After the Peace of Madrid, in January 1526, when Francis I was released from captivity, and in turn proceeded to break the terms that had been agreed, Clement again needed to act decisively. In a long letter or harangue addressed to him in March Guicciardini reproached him for not being as firm and astute as he had been as a cardinal, and insisted that decisive action could still save the situation and ‘liberate the Apostolic See and Italy from this atrocious and disgraceful servitude’. The Pope should act boldly, Guicciardini complained; for instance, he should retake Reggio ‘or play some trick on Cardinal Pompeo Colonna’, who was certainly the most aggressive, pro-imperial and ambitious member of the Sacred College. He (Clement) could yet emerge as ‘the most glorious pope in two hundred years’.
For brief periods Clement appeared to muster some strength. The signing in May 1526 of the Holy League of Cognac with Francis I, an avowedly aggressive alliance, seemed to signify a new beginning. In a letter of self-justification sent to the Emperor in June 1526 the Pope was emphatic that Charles should withdraw from Italy, reproaching him for the non-fulfilment of treaty obligations and his violations of papal territory including Parma, and his forcing Clement to seek other allies and to take arms in self-defence. In July Guicciardini, now commissary general of the papal army, saw that immediate action was imperative: a rapid move to capture Milan had every chance of victory over the unpaid, unprepared, numerically inferior imperial forces in Lombardy. That this did not happen seems to have been mainly the fault of the Duke of Urbino, who first hesitated because the Swiss troops had not arrived, and then, having made in July several unsuccessful attempts to attack Milan, retreated; in August and September he lost more time, in spite of receiving French reinforcements, by carrying on the fairly pointless siege of Cremona, then held by imperial forces.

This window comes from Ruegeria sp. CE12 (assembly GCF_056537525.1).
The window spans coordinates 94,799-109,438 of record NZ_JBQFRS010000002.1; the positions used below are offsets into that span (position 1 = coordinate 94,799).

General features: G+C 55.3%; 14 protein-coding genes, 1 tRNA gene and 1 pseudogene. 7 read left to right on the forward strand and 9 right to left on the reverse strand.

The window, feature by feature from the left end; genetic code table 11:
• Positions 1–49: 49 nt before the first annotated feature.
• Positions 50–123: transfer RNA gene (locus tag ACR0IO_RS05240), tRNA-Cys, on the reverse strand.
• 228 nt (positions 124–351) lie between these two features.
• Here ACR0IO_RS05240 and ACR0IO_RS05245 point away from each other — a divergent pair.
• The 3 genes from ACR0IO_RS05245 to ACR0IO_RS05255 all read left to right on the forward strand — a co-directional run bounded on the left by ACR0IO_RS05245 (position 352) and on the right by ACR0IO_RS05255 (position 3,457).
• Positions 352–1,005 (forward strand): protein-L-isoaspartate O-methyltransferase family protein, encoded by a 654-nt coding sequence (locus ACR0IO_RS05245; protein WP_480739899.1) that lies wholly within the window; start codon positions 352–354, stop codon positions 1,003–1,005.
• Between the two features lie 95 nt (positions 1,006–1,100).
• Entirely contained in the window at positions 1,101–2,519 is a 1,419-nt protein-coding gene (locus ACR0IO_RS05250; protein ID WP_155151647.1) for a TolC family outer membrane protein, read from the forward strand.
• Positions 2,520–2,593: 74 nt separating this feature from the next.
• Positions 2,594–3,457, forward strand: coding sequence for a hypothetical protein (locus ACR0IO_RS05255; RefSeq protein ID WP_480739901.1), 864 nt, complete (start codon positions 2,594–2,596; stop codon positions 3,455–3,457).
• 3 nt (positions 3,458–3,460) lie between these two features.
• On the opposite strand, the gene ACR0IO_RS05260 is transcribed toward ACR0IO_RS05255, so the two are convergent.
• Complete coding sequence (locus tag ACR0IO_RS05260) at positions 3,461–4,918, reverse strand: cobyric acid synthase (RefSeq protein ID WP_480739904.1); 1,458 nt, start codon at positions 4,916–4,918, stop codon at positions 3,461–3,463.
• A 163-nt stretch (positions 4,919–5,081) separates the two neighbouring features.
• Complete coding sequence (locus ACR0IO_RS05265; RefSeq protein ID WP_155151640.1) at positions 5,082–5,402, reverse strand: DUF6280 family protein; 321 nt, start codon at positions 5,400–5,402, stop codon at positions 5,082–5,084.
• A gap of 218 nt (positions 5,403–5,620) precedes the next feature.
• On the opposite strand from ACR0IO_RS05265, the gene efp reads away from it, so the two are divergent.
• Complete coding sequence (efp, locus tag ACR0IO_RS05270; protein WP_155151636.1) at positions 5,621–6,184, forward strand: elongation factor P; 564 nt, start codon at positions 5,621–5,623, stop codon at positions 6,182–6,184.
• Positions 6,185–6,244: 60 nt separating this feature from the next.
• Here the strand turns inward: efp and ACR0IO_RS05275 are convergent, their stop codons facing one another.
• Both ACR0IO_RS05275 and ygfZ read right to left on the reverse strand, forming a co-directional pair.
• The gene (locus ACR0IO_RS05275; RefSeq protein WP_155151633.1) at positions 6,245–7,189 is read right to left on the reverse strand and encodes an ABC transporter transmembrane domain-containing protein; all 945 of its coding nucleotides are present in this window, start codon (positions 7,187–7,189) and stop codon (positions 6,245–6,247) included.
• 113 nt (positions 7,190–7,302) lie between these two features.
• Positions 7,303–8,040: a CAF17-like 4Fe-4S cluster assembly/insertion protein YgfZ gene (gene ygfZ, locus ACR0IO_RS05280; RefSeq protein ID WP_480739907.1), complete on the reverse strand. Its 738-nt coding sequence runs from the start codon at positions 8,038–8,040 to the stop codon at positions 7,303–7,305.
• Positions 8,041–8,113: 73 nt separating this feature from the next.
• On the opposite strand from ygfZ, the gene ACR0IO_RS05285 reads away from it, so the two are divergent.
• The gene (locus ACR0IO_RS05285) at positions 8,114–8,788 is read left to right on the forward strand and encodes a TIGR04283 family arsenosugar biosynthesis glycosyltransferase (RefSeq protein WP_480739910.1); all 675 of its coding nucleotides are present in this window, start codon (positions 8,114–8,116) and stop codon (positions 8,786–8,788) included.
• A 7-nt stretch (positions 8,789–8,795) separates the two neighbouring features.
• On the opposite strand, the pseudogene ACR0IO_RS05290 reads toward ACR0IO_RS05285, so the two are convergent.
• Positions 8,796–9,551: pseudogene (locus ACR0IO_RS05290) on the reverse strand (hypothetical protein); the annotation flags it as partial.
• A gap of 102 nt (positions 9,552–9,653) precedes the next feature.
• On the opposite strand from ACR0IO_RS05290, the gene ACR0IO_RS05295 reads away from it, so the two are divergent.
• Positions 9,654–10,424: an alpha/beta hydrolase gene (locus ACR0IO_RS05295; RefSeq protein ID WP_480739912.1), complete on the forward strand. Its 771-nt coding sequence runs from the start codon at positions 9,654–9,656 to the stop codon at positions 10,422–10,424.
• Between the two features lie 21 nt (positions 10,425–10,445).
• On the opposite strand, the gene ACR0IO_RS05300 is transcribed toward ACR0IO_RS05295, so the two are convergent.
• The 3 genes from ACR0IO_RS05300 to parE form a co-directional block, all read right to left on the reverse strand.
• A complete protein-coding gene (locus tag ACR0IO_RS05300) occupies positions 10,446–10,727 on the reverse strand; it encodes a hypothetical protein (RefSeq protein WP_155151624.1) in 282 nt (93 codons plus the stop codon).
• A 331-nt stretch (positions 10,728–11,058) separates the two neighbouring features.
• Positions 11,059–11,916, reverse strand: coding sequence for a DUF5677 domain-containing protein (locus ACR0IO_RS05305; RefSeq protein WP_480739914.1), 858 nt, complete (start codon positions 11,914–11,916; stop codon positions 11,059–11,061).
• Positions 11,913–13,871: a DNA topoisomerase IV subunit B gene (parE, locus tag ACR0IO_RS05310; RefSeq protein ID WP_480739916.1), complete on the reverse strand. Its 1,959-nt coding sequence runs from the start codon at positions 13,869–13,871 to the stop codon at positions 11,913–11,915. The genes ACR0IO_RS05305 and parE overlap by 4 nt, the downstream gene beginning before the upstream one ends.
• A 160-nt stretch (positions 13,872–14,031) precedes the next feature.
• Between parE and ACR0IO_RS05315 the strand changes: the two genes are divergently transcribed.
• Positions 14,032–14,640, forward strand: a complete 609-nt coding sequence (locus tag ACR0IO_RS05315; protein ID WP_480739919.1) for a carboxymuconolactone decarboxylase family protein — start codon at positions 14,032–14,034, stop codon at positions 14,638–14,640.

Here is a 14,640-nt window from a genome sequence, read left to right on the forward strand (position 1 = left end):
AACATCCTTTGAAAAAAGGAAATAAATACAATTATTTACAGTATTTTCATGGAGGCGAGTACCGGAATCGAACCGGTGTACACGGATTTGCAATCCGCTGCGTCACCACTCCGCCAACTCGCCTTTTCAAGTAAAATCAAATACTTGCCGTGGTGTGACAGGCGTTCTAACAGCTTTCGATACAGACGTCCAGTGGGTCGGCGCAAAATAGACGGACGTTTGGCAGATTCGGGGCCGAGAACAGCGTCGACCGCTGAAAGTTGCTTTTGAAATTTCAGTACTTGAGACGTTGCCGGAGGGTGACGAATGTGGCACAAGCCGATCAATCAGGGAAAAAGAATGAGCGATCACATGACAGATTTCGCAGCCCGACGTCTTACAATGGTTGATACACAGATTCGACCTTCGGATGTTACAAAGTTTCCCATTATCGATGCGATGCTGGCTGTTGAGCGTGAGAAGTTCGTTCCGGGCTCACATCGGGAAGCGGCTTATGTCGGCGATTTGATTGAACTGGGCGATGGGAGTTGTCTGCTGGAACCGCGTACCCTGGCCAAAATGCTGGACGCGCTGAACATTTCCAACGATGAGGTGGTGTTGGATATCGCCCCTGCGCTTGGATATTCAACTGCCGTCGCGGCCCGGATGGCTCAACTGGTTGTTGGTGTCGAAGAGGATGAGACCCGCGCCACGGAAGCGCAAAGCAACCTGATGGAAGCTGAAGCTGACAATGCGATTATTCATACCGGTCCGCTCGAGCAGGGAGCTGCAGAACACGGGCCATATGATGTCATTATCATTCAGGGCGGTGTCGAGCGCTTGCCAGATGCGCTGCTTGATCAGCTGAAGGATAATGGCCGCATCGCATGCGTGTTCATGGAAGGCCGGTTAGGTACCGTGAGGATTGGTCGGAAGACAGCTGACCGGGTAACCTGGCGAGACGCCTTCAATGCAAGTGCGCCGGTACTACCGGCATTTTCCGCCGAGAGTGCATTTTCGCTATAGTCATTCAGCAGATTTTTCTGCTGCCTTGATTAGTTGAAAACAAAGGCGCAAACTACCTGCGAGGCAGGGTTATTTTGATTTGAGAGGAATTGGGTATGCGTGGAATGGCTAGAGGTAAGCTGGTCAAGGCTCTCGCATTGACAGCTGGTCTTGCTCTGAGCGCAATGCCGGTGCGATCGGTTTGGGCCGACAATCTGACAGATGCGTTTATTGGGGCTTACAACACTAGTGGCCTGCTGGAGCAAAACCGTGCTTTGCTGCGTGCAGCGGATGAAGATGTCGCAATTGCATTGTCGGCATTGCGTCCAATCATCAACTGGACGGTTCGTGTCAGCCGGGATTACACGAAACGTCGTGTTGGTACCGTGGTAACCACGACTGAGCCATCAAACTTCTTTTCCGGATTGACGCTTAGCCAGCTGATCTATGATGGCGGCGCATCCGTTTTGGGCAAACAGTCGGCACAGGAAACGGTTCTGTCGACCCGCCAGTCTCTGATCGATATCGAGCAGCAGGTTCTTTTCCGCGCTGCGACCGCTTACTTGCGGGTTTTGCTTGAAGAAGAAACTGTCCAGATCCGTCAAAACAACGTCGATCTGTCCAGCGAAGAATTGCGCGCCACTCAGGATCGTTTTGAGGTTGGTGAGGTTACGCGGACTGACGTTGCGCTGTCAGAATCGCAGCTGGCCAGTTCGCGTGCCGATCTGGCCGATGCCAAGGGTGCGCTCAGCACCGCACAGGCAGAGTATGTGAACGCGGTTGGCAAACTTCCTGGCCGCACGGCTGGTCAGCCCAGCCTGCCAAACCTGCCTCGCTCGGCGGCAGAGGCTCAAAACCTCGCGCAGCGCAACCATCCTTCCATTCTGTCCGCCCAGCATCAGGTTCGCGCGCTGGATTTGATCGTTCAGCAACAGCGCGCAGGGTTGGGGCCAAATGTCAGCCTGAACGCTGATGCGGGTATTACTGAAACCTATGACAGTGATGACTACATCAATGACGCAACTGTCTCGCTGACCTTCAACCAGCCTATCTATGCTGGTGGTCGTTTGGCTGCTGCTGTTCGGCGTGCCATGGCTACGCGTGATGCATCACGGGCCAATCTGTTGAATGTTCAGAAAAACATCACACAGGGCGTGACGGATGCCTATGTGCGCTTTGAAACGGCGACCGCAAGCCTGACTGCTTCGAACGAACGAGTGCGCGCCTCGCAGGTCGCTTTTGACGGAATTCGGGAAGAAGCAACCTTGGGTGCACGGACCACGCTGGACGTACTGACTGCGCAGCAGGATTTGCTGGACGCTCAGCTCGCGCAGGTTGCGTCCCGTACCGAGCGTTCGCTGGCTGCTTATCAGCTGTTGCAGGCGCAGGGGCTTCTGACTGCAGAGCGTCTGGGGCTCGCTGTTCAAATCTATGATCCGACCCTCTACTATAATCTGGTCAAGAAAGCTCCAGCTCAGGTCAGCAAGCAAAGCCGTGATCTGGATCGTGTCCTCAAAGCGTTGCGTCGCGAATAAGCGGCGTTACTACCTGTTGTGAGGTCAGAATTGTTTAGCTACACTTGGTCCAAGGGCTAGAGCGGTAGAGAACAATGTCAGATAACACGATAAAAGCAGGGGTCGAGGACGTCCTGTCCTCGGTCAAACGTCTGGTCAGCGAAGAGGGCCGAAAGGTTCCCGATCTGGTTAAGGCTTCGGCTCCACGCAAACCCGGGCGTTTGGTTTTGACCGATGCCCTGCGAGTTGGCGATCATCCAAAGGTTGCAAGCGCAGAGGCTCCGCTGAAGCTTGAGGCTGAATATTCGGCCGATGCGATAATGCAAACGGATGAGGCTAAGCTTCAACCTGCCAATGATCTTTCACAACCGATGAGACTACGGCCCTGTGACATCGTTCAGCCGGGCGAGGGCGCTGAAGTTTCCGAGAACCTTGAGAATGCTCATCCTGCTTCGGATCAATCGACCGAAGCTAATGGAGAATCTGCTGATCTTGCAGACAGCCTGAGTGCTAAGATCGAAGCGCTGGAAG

Perhaps it would have made a difference if Clement VII had appointed a resolute cardinal legate to the army and applied himself with furious vigour, as Julius II would have done, to rallying the coalition and insisting on action. The blame, it has to be repeated, falls on the Duke of Urbino, that same Francesco Maria della Rovere who had failed his uncle Julius II in 1511 and been ousted from Urbino by Leo X, only to be reinstated in his dukedom under Adrian VI and – in spite of his known resentment against the Medici for the way they had treated him – reappointed Captain of the Church by Clement. Meanwhile, as well as losing the military initiative, Clement received a crushing reply to his ‘justification’, aimed at depriving him also of the moral high ground. This reply, handed to Castiglione on 18 September 1526, took the argument back to fundamentals, even playing the Lutheran card. The Pope, the Emperor insisted, had drawn the sword that Christ ordered Peter to put up. It was beyond belief for the vicar of Christ to acquire worldly possessions at the cost of even one drop of human blood. No one was coming to attack the Holy See, so there was no need of weapons or troops.
As for Guicciardini’s suggestion to play a clever trick on Cardinal Pompeo Colonna, Clement was instead the victim of an outrageous demonstration by that overpowerful dissident, who in spite of the above assurance did come to attack the Holy See, and moreover did so in the Emperor’s name. Pompeo had nearly been elected pope himself in 1523 but was finally persuaded to switch his votes (rather reminiscent of Ascanio Sforza in 1492) in exchange for the vice-chancellorship and other compensations; his fury at Clement’s desertion of the Emperor in 1525 and signing later of the League of Cognac led him to call an armed march on Rome by the Colonna and their supporters in September 1526. Here was a cardinal – not only that, but the Vice-Chancellor of the Church, head of the whole machinery of papal government – declaring war on the Pope: it was one of the most bizarre and anarchic episodes in a long trend of violent behaviour on the part of a secularised minority in the Sacred College. According to Paolo Giovio, whose biography of Pompeo was highly partisan and stressed his love of family and military honour, 8000 knights and 3000 infantry commanded by Pompeo’s brother were involved in this expedition, with artillery drawn by buffaloes and men, helped at difficult points by Pompeo himself.63 When they reached Rome the cardinal shut himself up in his palace, leaving his followers do as much damage as they could, looting and terrifying the inhabitants of Rome, though they did not succeed in laying hands on Clement.